It’s Spring. At least it’s Spring for everyone in the Northern Hemisphere. And that includes writers.
As a writer it’s easy to become a hermit, a virtual cave dweller, to whom seasons come and go with only the slightest recognition. But Spring, Spring deserves your attention, your fealty.
It’s a time to re-read “The Elements of Style,” to go for a walk, to clean your desk, and to start a new project.
And one such project is a word garden.
A word garden, my own creation, is an excellent tool for writers of all experience levels. It’s the place where you keep all of the words that you’ve been misusing, misspelling, and generally abusing. Your word garden can be a list or file of these words. Review them often. Think about them, research them. Find out why you are having problems with them. Work with them in your writing practice and Writing Assignments.
When you read or hear a new word, plant it in your word garden. Don’t immediately start using a new word! You’ll need to really make it your own first. Cultivate it, work with it, try it out. Experiment with it. But keep it out of your productive writing until you’ve proven that you can use it correctly and use it well.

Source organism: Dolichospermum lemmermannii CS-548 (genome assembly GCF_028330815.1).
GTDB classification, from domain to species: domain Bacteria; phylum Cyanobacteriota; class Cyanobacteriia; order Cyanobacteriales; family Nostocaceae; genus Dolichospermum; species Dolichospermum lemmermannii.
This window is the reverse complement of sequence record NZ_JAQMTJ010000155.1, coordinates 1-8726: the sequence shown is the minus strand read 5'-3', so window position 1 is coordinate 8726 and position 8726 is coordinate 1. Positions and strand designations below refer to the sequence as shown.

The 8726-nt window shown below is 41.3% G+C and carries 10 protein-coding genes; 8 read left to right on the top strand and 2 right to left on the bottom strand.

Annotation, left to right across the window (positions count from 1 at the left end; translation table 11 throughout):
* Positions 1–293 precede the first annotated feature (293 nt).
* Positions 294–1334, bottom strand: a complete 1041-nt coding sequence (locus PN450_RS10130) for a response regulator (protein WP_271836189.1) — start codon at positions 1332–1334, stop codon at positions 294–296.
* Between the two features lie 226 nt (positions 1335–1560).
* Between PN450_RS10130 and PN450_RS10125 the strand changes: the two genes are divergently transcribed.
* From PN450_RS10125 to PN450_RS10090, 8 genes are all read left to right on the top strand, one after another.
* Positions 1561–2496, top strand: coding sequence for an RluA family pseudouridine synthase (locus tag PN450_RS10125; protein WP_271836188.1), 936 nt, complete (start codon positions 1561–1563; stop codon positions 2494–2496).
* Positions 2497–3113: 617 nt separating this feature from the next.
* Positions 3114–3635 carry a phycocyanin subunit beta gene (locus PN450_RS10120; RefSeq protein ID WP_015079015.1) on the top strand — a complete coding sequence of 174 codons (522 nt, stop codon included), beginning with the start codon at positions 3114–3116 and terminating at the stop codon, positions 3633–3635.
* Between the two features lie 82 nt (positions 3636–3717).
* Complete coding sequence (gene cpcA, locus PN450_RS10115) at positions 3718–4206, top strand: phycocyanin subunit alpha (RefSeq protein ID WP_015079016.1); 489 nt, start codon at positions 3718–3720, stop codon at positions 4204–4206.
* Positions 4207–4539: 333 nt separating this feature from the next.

For today’s Writing Assignment, start your word garden.
Make a list of all the words, terms, and phrases that you have been struggling with, misusing, and misspelling.
Keep this list with you. A small notebook or index card can make an excellent word garden.
Every time you find that you’ve misspelled a word repeatedly, add it to your word garden. Every time you come across a new word or term that interests you, plant it in your word garden.
Then regularly, daily, review your word garden and work through it. Give yourself spelling tests. Use these words in writing assignments and exercises. Master them, then move them off and into production.
A garden is a living thing. Your word garden will be a living document, too.
Tend it well.
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